Heartland Payment Systems Waits Till Inauguration Day to Release News on Massive Data Breach

A New Jersey company that processes payments for tens of thousands of American restaurants and other small businesses had its electronic pockets picked in a data breach that may be the country's largest ever.

And it waited until Inauguration Day to let us know about it.

Washington Post article by Brian Krebs about the breach quotes a fraud analyst about the timing of the announcement by Heartland Payment Systems:

Avivah Litan, a fraud analyst with Gartner Inc., questioned the timing of Heartland's disclosure -- a day in which many Americans and news outlets are glued to coverage of Barack Obama's inauguration as the nation's 44th president.

"This looks like the biggest breach ever disclosed, and they're doing it on inauguration day?" Litan said. "I can't believe they waited until today to disclose. That seems very deceptive."

According to Krebs' article, someone planted malicious software on the payment processing company's computers that culled transmitted credit card information from clients. Or rather, its clients' customers. As in, you and me. Criminals could theoretically use the data to make their own credit cards -- with our info in them -- and go on a shopping spree.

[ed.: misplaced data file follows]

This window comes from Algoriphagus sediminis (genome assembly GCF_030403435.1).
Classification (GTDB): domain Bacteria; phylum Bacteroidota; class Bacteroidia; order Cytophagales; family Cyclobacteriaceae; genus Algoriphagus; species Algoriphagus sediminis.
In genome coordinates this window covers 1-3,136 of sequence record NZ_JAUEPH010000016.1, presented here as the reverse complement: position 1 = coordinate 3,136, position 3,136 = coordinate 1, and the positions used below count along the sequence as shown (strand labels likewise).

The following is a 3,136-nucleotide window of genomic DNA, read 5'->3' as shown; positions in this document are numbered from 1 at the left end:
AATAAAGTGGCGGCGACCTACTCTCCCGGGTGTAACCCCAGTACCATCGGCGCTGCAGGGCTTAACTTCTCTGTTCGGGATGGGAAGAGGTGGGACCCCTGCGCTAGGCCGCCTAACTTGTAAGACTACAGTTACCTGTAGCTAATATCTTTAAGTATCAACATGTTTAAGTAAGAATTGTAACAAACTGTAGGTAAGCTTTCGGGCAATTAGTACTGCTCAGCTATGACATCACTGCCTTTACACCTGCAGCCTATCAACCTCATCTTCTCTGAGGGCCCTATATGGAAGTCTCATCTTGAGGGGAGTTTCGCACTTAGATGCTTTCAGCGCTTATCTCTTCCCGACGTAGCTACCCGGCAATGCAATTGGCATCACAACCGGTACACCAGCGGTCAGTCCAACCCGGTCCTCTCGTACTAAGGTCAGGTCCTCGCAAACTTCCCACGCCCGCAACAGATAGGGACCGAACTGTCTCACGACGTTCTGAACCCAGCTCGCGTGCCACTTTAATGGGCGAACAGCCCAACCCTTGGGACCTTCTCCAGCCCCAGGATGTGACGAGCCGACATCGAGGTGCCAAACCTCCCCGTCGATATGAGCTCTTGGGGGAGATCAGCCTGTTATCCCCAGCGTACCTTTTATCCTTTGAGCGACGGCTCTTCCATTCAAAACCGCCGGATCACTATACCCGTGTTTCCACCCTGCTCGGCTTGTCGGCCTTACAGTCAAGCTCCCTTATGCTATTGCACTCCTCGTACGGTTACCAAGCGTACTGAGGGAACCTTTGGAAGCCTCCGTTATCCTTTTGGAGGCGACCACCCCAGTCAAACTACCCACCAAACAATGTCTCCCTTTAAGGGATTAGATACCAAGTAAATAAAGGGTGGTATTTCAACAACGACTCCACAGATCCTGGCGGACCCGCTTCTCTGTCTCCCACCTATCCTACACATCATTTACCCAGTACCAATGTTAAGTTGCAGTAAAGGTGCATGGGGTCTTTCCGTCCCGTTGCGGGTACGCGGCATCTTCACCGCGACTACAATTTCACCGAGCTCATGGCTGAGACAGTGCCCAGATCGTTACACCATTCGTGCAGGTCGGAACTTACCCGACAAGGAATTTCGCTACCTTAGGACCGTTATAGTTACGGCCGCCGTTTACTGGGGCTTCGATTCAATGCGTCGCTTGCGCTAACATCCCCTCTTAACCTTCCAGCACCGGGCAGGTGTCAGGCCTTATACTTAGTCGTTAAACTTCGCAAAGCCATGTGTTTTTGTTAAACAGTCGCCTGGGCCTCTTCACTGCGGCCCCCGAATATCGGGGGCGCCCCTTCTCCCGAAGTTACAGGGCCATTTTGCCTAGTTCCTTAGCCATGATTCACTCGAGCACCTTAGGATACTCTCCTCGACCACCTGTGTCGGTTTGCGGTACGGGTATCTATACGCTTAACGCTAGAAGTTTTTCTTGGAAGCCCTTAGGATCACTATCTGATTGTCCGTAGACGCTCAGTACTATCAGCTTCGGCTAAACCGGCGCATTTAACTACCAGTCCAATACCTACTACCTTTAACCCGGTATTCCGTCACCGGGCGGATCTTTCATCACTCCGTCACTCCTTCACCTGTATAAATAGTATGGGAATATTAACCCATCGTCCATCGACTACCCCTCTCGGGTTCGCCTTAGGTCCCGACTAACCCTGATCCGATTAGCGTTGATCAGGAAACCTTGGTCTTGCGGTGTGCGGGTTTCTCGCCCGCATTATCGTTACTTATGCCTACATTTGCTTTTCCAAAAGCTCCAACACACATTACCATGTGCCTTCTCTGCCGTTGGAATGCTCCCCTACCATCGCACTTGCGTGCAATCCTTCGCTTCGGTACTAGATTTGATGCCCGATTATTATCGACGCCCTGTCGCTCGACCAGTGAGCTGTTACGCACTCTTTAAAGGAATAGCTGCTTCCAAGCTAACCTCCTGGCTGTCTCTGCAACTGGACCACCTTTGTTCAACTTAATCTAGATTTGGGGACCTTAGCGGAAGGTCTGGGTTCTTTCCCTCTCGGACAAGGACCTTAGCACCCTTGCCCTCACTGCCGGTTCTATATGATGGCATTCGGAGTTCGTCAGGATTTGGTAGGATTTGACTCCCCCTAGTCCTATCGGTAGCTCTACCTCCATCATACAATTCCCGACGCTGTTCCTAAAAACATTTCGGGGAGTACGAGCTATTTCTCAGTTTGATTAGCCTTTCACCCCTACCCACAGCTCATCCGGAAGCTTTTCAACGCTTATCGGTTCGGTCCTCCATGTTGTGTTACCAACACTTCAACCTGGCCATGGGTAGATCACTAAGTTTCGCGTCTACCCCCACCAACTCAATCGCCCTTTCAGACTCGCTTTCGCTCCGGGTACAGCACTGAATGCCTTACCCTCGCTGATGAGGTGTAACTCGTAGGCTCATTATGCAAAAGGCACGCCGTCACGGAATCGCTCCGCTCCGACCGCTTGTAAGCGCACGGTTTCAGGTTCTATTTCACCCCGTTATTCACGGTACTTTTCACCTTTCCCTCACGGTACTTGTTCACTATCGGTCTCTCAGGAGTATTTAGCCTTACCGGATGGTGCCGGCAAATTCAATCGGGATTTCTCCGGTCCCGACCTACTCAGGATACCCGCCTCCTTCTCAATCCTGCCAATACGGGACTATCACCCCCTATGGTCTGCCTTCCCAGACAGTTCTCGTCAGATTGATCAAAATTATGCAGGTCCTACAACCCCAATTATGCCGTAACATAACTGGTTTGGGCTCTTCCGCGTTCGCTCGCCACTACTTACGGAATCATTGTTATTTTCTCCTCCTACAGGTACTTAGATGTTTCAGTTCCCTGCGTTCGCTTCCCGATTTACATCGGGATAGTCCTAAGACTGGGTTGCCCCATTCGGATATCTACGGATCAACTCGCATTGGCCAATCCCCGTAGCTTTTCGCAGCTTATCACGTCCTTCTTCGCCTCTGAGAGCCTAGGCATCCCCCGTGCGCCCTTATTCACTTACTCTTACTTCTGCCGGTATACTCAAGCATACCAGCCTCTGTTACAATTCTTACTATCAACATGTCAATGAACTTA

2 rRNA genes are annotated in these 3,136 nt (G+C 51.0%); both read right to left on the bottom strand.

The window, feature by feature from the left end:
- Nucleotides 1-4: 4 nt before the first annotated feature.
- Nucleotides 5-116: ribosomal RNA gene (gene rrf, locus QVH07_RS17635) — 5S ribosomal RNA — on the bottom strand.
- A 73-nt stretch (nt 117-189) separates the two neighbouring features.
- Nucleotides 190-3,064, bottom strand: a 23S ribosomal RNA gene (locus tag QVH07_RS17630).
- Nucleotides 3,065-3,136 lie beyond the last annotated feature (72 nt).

Heartland processes about 100 million transactions a month for about 250,000 businesses, much of them restaurants. Company execs say they have no idea long the software had been in place before it was discovered.

Kind of makes you lose your appetite, doesn't it?

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Ray Stern has worked as a newspaper reporter in Arizona for more than two decades. He's won numerous awards for his reporting, including the Arizona Press Club's Don Bolles Award for Investigative Journalism.